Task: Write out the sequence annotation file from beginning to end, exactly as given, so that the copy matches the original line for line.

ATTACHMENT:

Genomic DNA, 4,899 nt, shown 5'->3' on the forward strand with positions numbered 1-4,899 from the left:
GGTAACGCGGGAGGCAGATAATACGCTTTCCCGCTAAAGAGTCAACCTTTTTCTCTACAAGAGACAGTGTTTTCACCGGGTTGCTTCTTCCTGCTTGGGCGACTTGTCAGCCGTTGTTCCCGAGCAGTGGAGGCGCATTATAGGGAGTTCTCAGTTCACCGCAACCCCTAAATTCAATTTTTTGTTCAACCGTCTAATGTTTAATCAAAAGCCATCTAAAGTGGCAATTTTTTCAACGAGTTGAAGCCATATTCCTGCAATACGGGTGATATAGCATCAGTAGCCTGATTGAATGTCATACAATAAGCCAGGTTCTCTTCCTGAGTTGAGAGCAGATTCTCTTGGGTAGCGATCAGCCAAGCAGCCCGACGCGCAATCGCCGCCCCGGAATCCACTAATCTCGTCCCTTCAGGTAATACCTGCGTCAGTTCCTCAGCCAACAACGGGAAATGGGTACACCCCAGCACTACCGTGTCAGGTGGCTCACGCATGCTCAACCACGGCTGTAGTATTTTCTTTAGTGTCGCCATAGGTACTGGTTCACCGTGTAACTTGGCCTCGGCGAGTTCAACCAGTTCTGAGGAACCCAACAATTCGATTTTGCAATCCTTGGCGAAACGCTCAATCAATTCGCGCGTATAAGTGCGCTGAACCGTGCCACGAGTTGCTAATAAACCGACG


Genomic DNA, 4,899 nt, shown 5'->3' on the forward strand with positions numbered 1-4,899 from the left:
GGTAACGCGGGAGGCAGATAATACGCTTTCCCGCTAAAGAGTCAACCTTTTTCTCTACAAGAGACAGTGTTTTCACCGGGTTGCTTCTTCCTGCTTGGGCGACTTGTCAGCCGTTGTTCCCGAGCAGTGGAGGCGCATTATAGGGAGTTCTCAGTTCACCGCAACCCCTAAATTCAATTTTTTGTTCAACCGTCTAATGTTTAATCAAAAGCCATCTAAAGTGGCAATTTTTTCAACGAGTTGAAGCCATATTCCTGCAATACGGGTGATATAGCATCAGTAGCCTGATTGAATGTCATACAATAAGCCAGGTTCTCTTCCTGAGTTGAGAGCAGATTCTCTTGGGTAGCGATCAGCCAAGCAGCCCGACGCGCAATCGCCGCCCCGGAATCCACTAATCTCGTCCCTTCAGGTAATACCTGCGTCAGTTCCTCAGCCAACAACGGGAAATGGGTACACCCCAGCACTACCGTGTCAGGTGGCTCACGCATGCTCAACCACGGCTGTAGTATTTTCTTTAGTGTCGCCATAGGTACTGGTTCACCGTGTAACTTGGCCTCGGCGAGTTCAACCAGTTCTGAGGAACCCAACAATTCGATTTTGCAATCCTTGGCGAAACGCTCAATCAATTCGCGCGTATAAGTGCGCTGAACCGTGCCACGAGTTGCTAATAAACCGACG